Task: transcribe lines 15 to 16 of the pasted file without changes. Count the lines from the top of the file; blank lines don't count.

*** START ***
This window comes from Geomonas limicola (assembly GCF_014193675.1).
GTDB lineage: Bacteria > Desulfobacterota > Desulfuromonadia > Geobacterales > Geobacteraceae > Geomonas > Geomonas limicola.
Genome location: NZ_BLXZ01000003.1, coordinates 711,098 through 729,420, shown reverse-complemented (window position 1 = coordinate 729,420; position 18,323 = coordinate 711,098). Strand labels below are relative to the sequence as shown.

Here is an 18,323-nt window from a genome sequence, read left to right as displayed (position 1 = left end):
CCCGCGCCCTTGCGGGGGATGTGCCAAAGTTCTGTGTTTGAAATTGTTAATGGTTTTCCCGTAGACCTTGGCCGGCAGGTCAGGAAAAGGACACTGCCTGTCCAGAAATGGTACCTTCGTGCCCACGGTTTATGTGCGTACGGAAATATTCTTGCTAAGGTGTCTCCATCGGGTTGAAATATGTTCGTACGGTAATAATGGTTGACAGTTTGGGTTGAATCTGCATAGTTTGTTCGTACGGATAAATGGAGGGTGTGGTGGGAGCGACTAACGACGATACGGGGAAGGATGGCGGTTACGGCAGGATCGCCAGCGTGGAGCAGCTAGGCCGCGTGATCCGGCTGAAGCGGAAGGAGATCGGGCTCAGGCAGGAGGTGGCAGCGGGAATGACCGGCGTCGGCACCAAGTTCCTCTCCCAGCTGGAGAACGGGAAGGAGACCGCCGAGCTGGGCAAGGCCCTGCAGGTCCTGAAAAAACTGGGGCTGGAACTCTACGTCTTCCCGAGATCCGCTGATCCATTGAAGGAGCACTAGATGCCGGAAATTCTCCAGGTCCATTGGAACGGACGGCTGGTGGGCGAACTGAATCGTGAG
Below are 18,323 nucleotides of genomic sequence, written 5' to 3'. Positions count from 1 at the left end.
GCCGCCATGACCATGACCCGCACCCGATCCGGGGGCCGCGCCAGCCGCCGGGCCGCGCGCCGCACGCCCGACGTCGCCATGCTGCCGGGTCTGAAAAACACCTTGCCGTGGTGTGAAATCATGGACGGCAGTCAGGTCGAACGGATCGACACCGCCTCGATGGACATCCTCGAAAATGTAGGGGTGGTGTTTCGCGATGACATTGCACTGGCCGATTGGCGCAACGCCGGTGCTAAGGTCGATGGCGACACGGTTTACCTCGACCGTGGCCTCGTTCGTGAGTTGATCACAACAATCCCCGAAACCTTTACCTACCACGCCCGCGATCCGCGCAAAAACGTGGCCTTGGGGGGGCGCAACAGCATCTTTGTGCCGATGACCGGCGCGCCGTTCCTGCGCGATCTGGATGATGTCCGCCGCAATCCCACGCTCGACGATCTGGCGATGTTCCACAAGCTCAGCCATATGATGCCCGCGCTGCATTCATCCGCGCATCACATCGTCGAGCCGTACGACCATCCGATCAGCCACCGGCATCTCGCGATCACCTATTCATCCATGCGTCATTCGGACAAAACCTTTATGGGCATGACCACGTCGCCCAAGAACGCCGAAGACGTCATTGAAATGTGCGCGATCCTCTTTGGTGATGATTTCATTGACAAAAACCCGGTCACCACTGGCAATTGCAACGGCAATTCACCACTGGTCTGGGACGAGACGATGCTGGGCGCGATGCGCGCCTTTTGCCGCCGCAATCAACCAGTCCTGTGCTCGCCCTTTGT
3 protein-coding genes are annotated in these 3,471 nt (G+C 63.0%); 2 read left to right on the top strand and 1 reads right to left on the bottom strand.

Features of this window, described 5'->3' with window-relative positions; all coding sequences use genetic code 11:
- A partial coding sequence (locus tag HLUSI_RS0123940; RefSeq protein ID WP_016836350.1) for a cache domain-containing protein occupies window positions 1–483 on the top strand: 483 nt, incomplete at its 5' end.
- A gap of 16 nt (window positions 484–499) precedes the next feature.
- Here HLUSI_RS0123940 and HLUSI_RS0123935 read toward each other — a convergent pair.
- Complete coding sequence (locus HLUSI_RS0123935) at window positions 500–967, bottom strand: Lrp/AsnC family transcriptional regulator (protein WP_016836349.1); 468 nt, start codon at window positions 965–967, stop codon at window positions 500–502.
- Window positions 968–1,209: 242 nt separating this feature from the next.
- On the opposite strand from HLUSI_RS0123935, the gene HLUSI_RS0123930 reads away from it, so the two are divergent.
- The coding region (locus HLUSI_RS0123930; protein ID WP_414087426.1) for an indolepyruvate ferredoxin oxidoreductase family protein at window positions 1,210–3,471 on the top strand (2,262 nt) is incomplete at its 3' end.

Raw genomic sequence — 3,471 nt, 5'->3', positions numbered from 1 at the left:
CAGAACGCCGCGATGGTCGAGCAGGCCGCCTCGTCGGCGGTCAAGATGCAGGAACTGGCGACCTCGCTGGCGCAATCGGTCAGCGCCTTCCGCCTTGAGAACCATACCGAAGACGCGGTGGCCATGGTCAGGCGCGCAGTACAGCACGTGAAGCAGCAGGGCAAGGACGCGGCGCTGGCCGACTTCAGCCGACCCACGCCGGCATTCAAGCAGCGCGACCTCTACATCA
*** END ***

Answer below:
- On the opposite strand from HLUSI_RS0123935, the gene HLUSI_RS0123930 reads away from it, so the two are divergent.
- The coding region (locus HLUSI_RS0123930; protein ID WP_414087426.1) for an indolepyruvate ferredoxin oxidoreductase family protein at window positions 1,210–3,471 on the top strand (2,262 nt) is incomplete at its 3' end.